Sphere of Absence

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Sphere of Absence by Erin Frances Baker

I exited a posh downtown law firm revolving door to accompany several high-priced litigators to lunch.  As a municipal attorney, my city was their client, and I its representative.  Hundreds of people walked every which way, moving single-mindedly toward their various destinations.  Car horns honked.  Crosswalk lights chirped.  People talked animatedly.  Buses dieseled by.  Trolley car power cables sizzled.  On the corner, in the middle of the commotion, sat a homeless woman, dirty, dressed in rags, her hair ratty.  She sat and rocked and wailed inconsolably.  No one paid her any mind.  They merely arced around her from their many directions, creating a sphere of absence around her.  I approached her, but not too close, to see her better.  I ached for her, yet feared to enter that intimidating sphere.  I marveled that she remained invisible to the bustling world around her. Still, though I saw her and felt for her, I too arced clear and moved on to my worldly business.  Below is my poem describing the encounter, entitled “Sphere of Absence.”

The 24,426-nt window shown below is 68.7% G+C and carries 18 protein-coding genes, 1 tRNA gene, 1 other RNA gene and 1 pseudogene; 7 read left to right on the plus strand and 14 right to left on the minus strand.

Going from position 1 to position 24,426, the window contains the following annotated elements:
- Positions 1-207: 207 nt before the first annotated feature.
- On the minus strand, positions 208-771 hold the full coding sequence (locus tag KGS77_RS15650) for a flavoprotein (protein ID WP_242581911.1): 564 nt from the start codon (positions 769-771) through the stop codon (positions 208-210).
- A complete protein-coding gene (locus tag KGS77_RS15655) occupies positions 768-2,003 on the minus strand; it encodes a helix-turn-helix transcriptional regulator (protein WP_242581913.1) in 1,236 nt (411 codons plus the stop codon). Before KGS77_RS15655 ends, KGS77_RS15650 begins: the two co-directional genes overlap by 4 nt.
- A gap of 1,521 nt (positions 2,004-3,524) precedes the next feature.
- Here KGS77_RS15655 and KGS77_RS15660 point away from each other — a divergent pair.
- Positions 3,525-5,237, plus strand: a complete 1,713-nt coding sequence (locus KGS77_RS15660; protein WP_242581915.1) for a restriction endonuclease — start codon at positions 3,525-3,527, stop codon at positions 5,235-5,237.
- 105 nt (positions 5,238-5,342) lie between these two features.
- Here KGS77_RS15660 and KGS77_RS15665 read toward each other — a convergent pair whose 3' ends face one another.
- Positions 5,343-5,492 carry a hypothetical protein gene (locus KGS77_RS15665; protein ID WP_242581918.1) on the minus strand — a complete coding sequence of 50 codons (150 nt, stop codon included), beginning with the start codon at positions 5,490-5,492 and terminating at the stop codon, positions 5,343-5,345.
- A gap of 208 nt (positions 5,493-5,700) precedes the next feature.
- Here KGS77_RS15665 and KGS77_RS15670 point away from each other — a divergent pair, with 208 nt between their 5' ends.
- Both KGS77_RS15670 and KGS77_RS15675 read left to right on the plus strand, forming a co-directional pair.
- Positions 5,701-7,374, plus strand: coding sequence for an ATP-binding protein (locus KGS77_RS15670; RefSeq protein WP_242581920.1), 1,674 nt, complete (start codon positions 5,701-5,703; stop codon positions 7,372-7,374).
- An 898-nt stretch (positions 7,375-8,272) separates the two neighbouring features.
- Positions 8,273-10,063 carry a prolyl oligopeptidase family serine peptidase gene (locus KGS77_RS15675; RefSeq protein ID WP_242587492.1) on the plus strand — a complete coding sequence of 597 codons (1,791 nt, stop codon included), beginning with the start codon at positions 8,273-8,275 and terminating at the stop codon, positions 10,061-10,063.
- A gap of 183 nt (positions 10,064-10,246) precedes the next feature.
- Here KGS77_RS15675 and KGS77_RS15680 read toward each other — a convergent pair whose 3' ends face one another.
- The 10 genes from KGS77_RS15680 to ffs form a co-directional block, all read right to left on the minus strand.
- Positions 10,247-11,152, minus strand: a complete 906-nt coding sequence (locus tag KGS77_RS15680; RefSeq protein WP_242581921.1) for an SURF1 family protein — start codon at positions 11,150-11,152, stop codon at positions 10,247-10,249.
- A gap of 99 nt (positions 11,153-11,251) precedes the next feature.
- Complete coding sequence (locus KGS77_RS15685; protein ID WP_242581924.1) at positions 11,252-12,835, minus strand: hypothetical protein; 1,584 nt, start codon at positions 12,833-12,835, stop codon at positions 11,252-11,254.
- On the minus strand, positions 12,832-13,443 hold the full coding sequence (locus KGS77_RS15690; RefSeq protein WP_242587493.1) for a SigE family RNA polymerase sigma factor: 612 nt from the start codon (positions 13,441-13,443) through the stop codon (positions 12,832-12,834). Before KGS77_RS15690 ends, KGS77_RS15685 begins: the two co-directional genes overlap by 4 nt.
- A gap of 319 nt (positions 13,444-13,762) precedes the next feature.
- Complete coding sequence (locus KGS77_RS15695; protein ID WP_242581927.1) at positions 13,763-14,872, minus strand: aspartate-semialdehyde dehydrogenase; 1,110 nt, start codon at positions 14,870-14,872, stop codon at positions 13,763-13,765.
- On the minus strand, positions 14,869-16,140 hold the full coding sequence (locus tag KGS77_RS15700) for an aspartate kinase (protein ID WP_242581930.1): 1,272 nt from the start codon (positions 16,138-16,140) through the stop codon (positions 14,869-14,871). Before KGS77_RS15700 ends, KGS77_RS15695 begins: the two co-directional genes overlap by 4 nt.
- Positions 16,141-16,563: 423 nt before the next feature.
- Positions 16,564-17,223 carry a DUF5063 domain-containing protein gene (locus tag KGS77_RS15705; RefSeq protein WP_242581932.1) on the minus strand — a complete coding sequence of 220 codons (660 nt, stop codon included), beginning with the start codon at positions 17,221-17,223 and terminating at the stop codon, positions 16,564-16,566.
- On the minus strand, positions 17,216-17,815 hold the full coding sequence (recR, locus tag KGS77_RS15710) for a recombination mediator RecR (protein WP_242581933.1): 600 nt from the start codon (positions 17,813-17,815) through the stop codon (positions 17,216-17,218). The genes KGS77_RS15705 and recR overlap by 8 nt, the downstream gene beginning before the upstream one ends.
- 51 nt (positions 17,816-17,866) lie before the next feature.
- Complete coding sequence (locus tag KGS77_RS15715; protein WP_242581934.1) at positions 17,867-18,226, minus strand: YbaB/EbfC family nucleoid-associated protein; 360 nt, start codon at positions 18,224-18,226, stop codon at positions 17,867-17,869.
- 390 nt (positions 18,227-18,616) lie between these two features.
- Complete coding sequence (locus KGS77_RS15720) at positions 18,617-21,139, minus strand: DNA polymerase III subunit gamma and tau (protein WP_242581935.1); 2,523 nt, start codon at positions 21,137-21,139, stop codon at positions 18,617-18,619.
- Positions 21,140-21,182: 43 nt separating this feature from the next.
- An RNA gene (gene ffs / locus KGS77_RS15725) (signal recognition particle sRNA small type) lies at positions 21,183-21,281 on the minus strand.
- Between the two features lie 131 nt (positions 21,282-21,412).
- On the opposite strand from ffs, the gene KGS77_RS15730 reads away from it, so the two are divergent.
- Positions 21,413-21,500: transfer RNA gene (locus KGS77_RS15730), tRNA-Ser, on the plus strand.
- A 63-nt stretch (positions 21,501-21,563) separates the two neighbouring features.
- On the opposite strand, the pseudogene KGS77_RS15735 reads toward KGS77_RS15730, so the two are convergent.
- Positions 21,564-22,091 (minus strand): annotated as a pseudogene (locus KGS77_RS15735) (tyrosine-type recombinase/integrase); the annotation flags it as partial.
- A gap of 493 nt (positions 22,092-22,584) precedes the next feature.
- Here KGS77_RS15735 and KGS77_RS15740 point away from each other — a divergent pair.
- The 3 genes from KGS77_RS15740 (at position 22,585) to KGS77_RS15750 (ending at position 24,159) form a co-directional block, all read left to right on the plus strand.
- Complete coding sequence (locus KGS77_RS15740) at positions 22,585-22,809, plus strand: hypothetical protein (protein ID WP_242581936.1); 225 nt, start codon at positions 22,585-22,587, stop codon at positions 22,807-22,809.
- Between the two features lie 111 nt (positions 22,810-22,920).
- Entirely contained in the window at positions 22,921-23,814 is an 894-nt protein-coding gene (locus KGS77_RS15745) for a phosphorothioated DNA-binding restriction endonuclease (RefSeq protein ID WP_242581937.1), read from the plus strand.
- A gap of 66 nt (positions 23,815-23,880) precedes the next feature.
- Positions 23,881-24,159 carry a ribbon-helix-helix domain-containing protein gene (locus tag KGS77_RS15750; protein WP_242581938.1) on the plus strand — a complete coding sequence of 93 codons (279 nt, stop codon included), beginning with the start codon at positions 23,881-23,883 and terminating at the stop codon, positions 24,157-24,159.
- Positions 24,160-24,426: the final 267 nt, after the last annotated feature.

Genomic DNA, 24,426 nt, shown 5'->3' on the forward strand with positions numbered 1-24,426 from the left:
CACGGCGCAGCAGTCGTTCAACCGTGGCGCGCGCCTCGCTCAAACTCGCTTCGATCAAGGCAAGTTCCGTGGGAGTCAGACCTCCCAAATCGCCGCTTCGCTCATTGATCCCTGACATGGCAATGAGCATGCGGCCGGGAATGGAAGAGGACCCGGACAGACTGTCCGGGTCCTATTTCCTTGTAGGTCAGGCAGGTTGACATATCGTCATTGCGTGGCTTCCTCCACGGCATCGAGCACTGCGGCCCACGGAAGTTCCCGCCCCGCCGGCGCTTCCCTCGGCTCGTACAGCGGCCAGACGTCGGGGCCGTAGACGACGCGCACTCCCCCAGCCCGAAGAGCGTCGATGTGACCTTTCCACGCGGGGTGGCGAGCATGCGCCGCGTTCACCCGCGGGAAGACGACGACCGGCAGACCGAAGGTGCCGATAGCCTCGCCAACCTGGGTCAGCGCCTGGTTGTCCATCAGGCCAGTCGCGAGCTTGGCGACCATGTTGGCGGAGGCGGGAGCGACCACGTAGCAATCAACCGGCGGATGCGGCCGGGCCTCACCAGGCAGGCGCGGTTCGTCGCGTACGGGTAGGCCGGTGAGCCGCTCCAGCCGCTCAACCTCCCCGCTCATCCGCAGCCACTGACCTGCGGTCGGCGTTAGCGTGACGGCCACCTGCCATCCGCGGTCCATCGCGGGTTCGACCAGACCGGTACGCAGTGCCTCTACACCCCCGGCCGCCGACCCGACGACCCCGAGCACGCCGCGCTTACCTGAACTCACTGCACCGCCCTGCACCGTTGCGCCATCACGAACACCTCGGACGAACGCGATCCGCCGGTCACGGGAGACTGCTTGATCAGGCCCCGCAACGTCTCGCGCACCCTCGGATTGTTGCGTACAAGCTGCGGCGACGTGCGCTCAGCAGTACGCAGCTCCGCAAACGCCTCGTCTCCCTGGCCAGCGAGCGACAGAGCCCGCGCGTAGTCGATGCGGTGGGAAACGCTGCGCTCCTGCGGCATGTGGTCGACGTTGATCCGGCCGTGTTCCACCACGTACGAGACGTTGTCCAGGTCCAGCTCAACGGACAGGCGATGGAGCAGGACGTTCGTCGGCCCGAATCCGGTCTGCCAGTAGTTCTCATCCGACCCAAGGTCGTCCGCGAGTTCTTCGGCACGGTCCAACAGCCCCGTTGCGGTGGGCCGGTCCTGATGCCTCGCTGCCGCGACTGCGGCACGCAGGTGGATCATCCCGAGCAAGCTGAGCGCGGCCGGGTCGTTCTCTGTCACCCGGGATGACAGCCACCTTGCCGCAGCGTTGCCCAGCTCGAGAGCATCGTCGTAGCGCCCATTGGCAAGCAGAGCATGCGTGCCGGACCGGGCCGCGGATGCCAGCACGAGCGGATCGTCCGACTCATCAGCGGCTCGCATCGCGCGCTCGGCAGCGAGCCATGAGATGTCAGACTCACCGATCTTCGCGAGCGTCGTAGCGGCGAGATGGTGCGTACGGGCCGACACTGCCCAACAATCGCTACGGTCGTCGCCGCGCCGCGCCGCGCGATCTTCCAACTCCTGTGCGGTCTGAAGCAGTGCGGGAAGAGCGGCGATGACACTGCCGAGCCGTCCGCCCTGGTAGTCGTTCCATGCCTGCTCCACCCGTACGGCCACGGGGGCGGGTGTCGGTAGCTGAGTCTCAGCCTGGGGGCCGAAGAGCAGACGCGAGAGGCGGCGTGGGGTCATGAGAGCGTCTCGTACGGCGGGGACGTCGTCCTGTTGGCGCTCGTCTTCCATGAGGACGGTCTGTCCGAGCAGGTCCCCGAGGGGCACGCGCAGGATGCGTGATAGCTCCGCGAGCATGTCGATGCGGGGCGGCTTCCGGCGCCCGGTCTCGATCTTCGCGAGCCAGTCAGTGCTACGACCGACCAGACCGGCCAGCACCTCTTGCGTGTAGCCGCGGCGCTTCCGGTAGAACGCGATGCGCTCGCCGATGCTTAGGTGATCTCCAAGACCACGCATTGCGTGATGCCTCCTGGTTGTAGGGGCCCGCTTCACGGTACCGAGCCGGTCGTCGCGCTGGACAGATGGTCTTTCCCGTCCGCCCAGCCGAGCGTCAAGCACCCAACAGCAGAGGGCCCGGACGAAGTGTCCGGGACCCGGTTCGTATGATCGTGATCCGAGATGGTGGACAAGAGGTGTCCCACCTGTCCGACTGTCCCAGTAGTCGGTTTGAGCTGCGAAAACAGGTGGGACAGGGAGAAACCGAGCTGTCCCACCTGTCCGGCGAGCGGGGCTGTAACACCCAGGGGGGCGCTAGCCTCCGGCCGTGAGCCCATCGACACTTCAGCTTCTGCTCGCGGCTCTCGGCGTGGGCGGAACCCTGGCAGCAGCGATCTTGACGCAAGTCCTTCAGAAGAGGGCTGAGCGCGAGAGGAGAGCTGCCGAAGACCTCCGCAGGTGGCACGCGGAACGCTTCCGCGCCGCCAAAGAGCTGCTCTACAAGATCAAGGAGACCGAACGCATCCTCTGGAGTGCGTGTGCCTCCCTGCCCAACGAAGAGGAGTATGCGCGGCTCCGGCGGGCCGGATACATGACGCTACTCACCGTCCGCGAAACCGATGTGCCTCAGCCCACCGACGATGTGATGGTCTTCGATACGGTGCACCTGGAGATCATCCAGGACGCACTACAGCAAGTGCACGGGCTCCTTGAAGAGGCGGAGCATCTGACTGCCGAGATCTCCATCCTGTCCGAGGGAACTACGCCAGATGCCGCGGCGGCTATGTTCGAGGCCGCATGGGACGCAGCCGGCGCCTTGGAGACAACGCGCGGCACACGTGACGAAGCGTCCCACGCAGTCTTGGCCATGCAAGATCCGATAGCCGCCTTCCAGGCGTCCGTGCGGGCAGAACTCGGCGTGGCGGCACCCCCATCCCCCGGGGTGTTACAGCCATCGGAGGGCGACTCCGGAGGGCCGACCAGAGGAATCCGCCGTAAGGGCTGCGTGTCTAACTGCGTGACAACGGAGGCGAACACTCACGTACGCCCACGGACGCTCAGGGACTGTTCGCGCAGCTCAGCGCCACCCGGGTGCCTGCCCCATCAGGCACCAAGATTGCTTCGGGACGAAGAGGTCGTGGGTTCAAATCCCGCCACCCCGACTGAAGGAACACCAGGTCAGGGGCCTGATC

My daughter, Erin Frances Baker, adapted my poem for her acrylic-on-board masterpiece, changing the character of my homeless woman to the lighter, but still isolated and nearly invisible, figure of a street performer.  I hope you enjoy the poem and the painting.

SPHERE OF ABSENCE

She sat on the corner
of a bustling city street:
a surreal reminder
of an unfriendly reality;
a sad black-and-white cutout,
pasted, out of place,
into the noisy, colorful hustle
of illusory pursuits.
Mute faces ate and laughed
behind thick glass panes;
wingtips and heels stepped past
in all directions,
carving a polygonal sphere,
untouched, unvisited,
seen but ignored, unknown.
Unknowable.
Above the train-wheel grind and clatter,
the honking horns,
the crosswalk chirps,
the biting wind,
and the chatter, rose
a soft, wailing cry,
a muffled desperation,
a distracted pouring-out
of a fractured soul
into the lonely sphere of absence.

 

My book Rabbit Lane: Memoir of a Country Road, has recently been published in print and for Kindle.  You can read about it here.